Coating for acid exposure?

I have a job rebuilding a bottle filling machine used to fill quart and gal lon bottles with various acids. Need something to coat the steel frame with
to try to prevent as much corrosion as I reasonably can. Carboline epoxy p aint over a zinc rich primer comes to mind but I was wondering if something like the urethane bed liner would hold up to the acid exposure. Anyone eve r try something like this to protect from acids?
Add pictures here
<% if( /^image/.test(type) ){ %>
<% } %>
<%-name%>
Add image file
Upload

Contact Rhino and Line-X and ask them.
Add pictures here
<% if( /^image/.test(type) ){ %>
<% } %>
<%-name%>
Add image file
Upload
wrote:

SWAG: Porcelainize the exposed parts, since nitric doesn't eat glass? Lesser acids would be easier to protect against, but WTH. Maybe this link will get you further in your search. http://www.porcelain-industries.com/porcelain-coatings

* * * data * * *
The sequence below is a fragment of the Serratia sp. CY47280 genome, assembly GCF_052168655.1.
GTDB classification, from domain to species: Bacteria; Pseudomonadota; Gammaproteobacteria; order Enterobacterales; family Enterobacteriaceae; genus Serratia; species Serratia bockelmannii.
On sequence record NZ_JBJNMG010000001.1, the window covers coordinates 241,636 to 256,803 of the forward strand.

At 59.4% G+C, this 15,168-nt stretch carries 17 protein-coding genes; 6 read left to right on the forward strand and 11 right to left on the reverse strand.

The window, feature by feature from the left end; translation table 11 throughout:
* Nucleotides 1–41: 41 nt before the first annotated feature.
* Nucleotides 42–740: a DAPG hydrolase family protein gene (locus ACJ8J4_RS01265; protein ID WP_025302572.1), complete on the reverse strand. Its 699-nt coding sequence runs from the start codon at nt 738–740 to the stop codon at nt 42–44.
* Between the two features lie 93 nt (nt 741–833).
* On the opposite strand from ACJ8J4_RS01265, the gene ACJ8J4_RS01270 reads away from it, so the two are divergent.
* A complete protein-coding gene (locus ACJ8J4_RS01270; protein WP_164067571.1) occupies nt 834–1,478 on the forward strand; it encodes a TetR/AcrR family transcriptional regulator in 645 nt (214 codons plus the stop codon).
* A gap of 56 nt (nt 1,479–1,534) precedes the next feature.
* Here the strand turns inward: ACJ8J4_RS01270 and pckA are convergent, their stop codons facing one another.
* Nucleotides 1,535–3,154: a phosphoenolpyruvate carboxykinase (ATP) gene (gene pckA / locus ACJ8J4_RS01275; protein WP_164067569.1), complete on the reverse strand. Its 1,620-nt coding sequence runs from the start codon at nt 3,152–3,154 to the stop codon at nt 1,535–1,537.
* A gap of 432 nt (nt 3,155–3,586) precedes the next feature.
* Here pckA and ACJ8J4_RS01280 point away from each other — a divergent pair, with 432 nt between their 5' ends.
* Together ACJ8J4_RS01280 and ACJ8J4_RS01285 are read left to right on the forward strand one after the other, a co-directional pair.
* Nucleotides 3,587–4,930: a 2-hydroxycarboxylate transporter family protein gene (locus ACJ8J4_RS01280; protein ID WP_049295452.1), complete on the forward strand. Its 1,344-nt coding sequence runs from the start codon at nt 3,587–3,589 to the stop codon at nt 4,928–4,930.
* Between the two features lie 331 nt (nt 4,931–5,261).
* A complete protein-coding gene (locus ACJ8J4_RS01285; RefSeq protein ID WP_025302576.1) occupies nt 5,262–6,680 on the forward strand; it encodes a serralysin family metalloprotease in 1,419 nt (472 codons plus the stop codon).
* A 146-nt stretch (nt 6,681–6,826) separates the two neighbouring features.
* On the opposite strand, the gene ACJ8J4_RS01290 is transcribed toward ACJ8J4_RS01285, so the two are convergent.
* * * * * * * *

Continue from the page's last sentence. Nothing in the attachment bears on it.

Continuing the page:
--
Stoop and you'll be stepped on;
stand tall and you'll be shot at.
  Click to see the full signature.
Add pictures here
<% if( /^image/.test(type) ){ %>
<% } %>
<%-name%>
Add image file
Upload
On Wednesday, March 11, 2015 at 3:04:13 PM UTC-7, Gerry wrote:

What comes to mind are Teflon (PTFE) or silicone. If you are dealing with strong acids, there should be a fume hood and controlled airflow, to limit fumes and remove any droplets in air suspension.
Glass is attacked by HF, and stainless will rust if exposed to HNO3, most paints are attacked by H2SO4...
It's possible to get Teflon heat-shrink tubing, or silicone hose, in a variety of diameters.
Add pictures here
<% if( /^image/.test(type) ){ %>
<% } %>
<%-name%>
Add image file
Upload
whit3rd wrote:

Heat shrink would just conceal the corrosion, unless you can guarantee a hermetic seal. I'd guess some sort of epoxy paint, or maybe even enamel, very heavily applied and maybe a couple coats, would probably be better.
There probably are specialty coatings for this sort of environment.
Jon
Add pictures here
<% if( /^image/.test(type) ){ %>
<% } %>
<%-name%>
Add image file
Upload

Polytechforum.com is a website by engineers for engineers. It is not affiliated with any of manufacturers or vendors discussed here. All logos and trade names are the property of their respective owners.